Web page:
It is conceded that the proceedings for the referendum to the voters were regular in all particulars and the sole question, therefore, is whether or not these resolutions were of a character which must be submitted to the people whenever the power of referendum contained in the charter and constitution is regularly invoked.
The city of Richmond owned no property which could be used as a city hall, but was occupying premises leased from private persons for that purpose. Prior to May 4, 1914, the Harbor Center Land Company had offered to donate to the city certain real estate, as a site for a city hall, on condition that the city would construct thereon a building and occupy the same as a city hall for municipal offices. On that date the said company, through Mr. Wall, its president, further offered to donate the sum of four thousand dollars toward the erection of said building on the said land, on condition the city would appropriate an equal amount and that the construction thereof would be commenced thereon without delay. Thereupon, on said date, the council passed the following resolution:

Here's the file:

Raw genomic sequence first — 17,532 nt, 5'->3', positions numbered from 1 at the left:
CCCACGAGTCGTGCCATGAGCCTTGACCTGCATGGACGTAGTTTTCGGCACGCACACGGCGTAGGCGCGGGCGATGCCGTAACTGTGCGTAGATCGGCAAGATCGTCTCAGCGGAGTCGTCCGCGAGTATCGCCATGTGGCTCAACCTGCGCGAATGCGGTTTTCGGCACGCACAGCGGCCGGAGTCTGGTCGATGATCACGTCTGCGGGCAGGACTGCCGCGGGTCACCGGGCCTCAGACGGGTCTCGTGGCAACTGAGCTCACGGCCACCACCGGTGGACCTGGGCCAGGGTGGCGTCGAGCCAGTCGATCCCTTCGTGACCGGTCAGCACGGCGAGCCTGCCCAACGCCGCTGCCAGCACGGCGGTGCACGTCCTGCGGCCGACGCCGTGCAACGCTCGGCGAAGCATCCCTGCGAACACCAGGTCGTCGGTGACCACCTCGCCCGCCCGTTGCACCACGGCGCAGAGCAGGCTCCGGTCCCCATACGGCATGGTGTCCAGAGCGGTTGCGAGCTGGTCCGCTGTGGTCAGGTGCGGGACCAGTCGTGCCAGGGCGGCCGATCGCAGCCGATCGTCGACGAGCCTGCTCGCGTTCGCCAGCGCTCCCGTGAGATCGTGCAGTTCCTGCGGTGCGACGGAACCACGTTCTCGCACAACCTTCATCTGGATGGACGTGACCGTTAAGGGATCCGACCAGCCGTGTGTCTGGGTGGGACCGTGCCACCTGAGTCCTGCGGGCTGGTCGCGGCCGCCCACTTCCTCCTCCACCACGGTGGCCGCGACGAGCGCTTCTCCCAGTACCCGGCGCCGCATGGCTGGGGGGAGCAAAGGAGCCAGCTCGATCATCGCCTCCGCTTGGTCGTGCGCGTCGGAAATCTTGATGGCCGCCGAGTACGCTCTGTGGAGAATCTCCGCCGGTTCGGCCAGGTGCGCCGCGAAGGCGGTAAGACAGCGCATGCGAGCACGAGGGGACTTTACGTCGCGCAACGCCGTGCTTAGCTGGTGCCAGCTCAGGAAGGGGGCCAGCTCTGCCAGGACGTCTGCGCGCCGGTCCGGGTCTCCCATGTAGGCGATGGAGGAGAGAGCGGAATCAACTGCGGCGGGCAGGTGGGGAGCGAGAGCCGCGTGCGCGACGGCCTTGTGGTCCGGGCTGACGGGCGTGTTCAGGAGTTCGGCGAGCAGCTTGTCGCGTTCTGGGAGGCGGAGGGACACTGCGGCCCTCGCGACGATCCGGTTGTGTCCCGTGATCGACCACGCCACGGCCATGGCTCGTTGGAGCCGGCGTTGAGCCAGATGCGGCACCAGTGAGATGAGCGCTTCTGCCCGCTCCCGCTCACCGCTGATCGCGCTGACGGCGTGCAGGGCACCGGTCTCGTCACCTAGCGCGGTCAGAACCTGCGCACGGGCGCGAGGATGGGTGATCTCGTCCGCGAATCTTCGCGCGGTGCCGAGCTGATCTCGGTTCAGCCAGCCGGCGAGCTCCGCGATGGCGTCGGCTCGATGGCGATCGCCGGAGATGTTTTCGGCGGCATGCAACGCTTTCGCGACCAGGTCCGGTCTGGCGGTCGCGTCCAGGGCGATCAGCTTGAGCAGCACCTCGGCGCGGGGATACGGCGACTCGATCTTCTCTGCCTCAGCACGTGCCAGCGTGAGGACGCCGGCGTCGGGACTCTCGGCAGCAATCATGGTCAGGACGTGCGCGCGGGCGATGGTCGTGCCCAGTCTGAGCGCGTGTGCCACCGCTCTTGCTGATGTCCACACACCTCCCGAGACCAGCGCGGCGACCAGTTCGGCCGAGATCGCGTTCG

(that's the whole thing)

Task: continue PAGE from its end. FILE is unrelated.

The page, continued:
"Moved by Councilman Garrard, seconded by Councilman Hartnett, that the proposition of the Harbor Center Land Company offering to donate the sum of four thousand dollars toward the erection of a new city hall on the block of ground given by said company to the city of Richmond for that purpose on condition that the city appropriate at least an equal amount and that the construction of the new city hall be commenced without delay, and conditioned further, that when the building is completed, it shall be occupied and used as the city hall, be accepted, provided the deed therefor is approved by the city attorney."
This resolution is the subject of the referendum petition involved in case number 7270.